I then said, “okay but if you’re waiting for the x-ray to show this one finding on x-rays that we think proves the bone has actually healed, can’t we all agree that it didn’t happen the moment you took the x-ray?”
Maybe the bone looked healed the day before you took the x-ray. Maybe the bone was healed the week before you took the x-ray. Maybe the bone was actually healed two weeks before you took the x-ray.
If the bone was healed two weeks before your doctor takes an x-ray, in my mind, you’ve wasted two weeks on crutches when you could’ve been out running.
The point here is to make sure that your doctor isn’t sticking you in some standard protocol like two weeks, four weeks, six weeks, two months or any other arbitrary evaluation interval.
You need to be evaluated more frequently than a standard patient if you really want to get off the crutches as early as possible. So ask your doctor if there are any other things you can do aside from the standard treatments to make you heal faster.
Ask the doctor if you can be seen more frequently so that you can get a more accurate assessment of when you’re actually healing and ready to get off the crutches. Don’t accept any standardized treatment protocol. Tell your doctor you want the fast track.
If you are going to be non-weight bearing, be all in. Think 100% non-weight bearing.
Do not put your foot on the floor. Don’t use your foot to help step out of bed.
Remember, if you step on the foot you’re going to apply pressure and undo some of the healing during the fragile early stages of healing.
Think about it in terms of a cut on the back of your hand. What would you do if you wanted to heal as fast as possible? Would you cover it up with a Band-Aid? Would you try to use that hand less? Or, would you move your hand around in circles and pick at the wound all day? Which scenario would let the skin heal faster? Seems obvious right?
Because the foot is so necessary to moving around people seem to cheat when they are using crutches. You use your foot to help get up off the couch. You use your foot to stand up when you’re getting out of the car.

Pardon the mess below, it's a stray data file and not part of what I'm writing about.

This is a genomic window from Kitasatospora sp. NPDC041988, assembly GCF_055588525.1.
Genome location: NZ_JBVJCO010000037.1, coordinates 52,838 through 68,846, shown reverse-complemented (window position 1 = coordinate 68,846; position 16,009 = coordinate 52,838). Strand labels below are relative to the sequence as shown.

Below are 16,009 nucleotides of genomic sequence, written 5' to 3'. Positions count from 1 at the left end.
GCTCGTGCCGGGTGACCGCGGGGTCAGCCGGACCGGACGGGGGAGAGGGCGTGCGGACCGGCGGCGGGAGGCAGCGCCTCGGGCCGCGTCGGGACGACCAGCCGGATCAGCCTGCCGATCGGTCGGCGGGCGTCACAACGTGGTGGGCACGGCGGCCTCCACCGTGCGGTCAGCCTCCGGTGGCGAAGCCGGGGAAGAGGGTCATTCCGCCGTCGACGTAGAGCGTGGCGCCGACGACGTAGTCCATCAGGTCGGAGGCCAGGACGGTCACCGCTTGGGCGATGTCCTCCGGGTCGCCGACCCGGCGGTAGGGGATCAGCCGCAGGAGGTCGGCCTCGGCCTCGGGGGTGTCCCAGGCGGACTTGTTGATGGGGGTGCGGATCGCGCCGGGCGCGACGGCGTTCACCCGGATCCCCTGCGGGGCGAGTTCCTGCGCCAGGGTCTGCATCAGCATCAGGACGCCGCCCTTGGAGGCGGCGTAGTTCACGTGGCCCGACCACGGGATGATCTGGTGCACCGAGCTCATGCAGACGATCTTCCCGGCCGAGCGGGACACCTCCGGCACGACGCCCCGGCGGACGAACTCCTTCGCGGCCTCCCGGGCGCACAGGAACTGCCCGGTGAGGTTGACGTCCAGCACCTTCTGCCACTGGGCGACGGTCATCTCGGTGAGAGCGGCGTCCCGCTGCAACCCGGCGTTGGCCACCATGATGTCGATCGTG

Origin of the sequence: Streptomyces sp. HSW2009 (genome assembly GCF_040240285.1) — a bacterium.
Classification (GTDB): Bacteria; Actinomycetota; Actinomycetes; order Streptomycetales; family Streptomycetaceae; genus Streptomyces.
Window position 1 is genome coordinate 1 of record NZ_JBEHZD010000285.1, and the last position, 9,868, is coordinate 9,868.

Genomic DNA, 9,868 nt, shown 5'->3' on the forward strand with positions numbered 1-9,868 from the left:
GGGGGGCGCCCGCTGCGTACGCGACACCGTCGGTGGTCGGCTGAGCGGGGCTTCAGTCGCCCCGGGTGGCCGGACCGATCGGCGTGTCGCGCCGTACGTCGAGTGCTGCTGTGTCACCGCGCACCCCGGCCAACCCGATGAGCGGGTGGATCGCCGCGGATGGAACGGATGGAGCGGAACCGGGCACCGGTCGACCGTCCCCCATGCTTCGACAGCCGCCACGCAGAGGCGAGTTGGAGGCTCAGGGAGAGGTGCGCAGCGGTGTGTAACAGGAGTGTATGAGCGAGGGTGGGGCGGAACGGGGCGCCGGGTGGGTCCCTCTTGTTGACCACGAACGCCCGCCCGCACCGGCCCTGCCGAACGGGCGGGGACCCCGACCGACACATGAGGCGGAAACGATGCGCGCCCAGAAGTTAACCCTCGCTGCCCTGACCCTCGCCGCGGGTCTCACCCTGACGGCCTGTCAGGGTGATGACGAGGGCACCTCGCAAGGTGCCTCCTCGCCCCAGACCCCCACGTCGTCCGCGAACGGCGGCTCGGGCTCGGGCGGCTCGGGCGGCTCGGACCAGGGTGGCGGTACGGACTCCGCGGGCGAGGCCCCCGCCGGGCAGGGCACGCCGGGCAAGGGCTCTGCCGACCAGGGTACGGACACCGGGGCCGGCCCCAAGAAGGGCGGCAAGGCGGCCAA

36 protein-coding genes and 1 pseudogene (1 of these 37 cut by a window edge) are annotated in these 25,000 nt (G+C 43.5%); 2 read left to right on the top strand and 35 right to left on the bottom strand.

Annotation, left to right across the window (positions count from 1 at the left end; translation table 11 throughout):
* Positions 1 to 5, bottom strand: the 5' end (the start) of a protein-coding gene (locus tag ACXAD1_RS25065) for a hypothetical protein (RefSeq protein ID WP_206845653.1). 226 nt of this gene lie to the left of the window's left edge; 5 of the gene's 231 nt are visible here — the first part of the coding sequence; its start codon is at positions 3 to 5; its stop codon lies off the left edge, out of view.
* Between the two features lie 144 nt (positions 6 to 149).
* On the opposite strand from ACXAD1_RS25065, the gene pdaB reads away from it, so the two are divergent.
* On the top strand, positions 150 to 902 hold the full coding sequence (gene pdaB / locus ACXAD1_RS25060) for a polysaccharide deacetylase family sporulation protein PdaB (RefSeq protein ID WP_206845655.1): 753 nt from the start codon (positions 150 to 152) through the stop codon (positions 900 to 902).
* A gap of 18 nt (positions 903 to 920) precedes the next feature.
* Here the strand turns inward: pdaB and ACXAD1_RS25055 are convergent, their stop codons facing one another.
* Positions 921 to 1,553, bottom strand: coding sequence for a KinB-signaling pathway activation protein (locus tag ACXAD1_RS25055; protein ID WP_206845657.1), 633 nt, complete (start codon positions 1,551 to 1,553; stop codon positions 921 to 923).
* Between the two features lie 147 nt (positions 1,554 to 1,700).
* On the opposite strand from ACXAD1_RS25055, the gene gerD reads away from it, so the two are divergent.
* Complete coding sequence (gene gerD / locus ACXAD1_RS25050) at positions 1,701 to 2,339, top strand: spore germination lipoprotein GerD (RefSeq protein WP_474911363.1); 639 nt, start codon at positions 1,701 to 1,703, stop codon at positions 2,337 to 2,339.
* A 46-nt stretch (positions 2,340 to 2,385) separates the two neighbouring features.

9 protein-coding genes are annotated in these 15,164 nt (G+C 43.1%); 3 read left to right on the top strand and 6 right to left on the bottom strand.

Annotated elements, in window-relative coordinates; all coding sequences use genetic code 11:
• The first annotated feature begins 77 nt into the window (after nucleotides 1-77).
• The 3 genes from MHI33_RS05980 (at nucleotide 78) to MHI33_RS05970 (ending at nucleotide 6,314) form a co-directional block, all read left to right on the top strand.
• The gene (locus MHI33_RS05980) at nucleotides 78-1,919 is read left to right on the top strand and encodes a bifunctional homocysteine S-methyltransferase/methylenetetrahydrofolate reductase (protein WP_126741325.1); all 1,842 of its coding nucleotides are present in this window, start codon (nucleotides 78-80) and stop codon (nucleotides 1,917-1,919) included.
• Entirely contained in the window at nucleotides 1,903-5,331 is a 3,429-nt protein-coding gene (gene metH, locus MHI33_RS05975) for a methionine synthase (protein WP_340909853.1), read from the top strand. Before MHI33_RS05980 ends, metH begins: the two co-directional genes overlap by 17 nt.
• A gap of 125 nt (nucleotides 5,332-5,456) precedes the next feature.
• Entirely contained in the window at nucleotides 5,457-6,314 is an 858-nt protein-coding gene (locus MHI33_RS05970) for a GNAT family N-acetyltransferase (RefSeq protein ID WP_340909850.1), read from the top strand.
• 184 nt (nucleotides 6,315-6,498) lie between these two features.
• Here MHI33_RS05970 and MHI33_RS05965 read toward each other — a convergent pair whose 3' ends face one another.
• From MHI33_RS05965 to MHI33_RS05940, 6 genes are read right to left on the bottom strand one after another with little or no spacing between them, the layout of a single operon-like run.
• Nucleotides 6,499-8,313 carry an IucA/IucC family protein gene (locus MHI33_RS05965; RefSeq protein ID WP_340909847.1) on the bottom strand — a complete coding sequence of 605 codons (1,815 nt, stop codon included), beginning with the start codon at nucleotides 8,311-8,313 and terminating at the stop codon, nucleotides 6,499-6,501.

Because of those occasional pushes here and there, you are not really 100% non-weight bearing. You’re cheating yourself and if you cheat, it’s going to take a whole lot longer to get the result you want.
Remember, the result you want is to heal the foot and get off the crutches as soon as possible.
The sooner you get off the crutches, the stronger you will be. The stronger you are, the less chance of re-injury. So it really is of paramount importance that you are 100% committed if you want to get back to running as soon as possible.
Be diligent. Be 100% in and do not step on your foot. The more committed you are to the process in the early stages, the shorter that process will have to be.
If you wait until your injury is completely and totally healed, then you can confidently drop the crutches and just start walking.
But to be able to do that, you have to wait until your foot is completely healed. That could take a long time.
Just remember the weakness numbers mentioned above. 17% at one week and 60% at six weeks. Do you really want to wait until you lose 60% of your strength in that leg before you start getting off the crutches? I bet not.
Instead, you have to realize that you are continually healing. Every day you’re a little bit stronger. Every day you’re a little bit more healed than the day before.